By now, most people who are musically inclined know that “swing” is making a comeback. Not exactly sweeping the country, but at least more widespread and popular than it has been in recent years. The problem is that many of swing’s better–known exponents are far more flashy than capable, and while the music may deliver some temporary kicks, there’s actually not much meat on its bones. There are, however, a handful of bandleaders who take their swinging more seriously. One of them is George Gee whose strapping 17–piece New York–based big band, presumably named for Martin Block’s popular Make–Believe Ballroom radio program of years ago, is patterned after the legendary Count Basie Orchestra and other prominent Swing Era ensembles. Instead of pandering to the uninformed (Gee has a smaller group, the Jump, Jive and Wailers, to do that, as we hear on the last two tracks of Swingin’ Away
), the Make–Believe Ballroom Orchestra serves industrial–strength swing with sophisticated charts by Frank Foster, Neal Hefti, John Clayton, Mary Lou Williams and others. The band doesn’t hold anything back, nor do its soloists, as one can readily hear on these concert dates, recorded in ’97 at the Swing 46 nightclub ( Swingin’ Live!
) and in ’98 at the Roseland Ballroom ( Swingin’ Away
) as part of an 85th birthday party for dancer / choreographer Frankie Manning. Foster’s “Come on In” is a marvelous curtain–raiser on Swingin’ Live!,
which also includes his “Down for the Count,” “Shiny Stockings” and “Four–Five–Six,” Clayton’s wonderful “Blues for Stephanie” and Hefti’s “Splanky.” From Tin Pan Alley come “Where or When,” “Street of Dreams,” “April in Paris” and “Here’s That Rainy Day,” while tenor saxophonist Lance Bryant wrote the bouncy “Wailin’ Caylen.” The band’s bang–up vocalist, Carla Cook, is heard on “Rainy Day” and “Let the Good Times Roll,” and guests Sarah Jane Cion (piano) and Benny Russell (tenor) perform on “Four–Five–Six.” Swingin’ Away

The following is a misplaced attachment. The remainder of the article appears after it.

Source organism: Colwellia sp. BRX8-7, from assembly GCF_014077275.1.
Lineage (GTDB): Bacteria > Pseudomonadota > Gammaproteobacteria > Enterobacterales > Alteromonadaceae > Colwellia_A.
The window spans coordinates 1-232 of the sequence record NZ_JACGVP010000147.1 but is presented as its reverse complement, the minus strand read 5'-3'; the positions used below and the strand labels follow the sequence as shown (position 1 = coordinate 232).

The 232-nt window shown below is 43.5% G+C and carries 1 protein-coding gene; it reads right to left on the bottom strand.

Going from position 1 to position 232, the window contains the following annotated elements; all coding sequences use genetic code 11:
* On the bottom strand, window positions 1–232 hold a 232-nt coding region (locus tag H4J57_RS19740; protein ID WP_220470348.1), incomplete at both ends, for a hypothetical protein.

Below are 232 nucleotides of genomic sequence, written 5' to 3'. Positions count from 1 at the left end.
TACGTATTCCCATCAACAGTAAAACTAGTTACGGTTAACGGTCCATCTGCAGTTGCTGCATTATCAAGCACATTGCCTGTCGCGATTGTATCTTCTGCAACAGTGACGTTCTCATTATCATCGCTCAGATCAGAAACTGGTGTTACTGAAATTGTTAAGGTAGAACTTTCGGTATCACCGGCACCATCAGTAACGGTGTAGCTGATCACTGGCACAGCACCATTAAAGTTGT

opens with another winner, Billy Strayhorn’s dependable “‘A’ Train,” whose riveting trumpet solo is by section leader Walt Szymanski. There’s some overlap from the earlier session, as “Blues for Stephanie,” “Let the Good Times Roll” and “Four–Five–Six” make encore appearances. Foster also wrote “Basie Boogie” and “Blues in Hoss’ Flat,” Williams the rockin’ swing anthem “Roll ’Em” (with red–hot clarinet courtesy of Ed Pazant). Cook sings and swings the standards “Pennies from Heaven” and “The Lady Is a Tramp,” Bryant sets his tenor aside to emulate the late Joe Williams on “Smack Dab in the Middle” and “Every Day I Have the Blues,” and sings as well on his own composition, “She’s Never Satisfied,” while Szymanski tests his vocal chops on “The Continental.” The Wailers are onstage for “Wednesday Night Hop” and “Stompin’ at the Savoy,” with Manning joining the festivities on the latter by calling a dance, the Shim–Sham, that accompanies the music. This is swing as it was meant to be, free–spirited, dynamic and unequivocally crowd–pleasing. There seems only one reasonable way to sum up, and that is to say — (I’ve always wanted to end a review this way) — Gee, you’re terrific!
Track listing: Swingin’ Live! — Come on In; Blues for Stephanie; Down for the Count; Let the Good Times Roll; Where or When; Shiny Stockings; Four–Five–Six; Street of Dreams; April in Paris; Here’s That Rainy Day; Wailin’ Gaylen; Splanky (59:16). Swingin’ Away — Take the “A” Train; Intro to Blues; Blues for Stephanie; Smack Dab in the Middle; Basie Boogie; Let the Good Times Roll; She’s Never Satisfied; Roll ’Em; Four–Five–Six; The Lady Is a Tramp; Pennies from Heaven; 720 in the Books; Every Day I Have the Blues; Blues in Hoss’ Flat; The Continental; Wednesday Night Stomp; Stompin’ at the Savoy (60:05).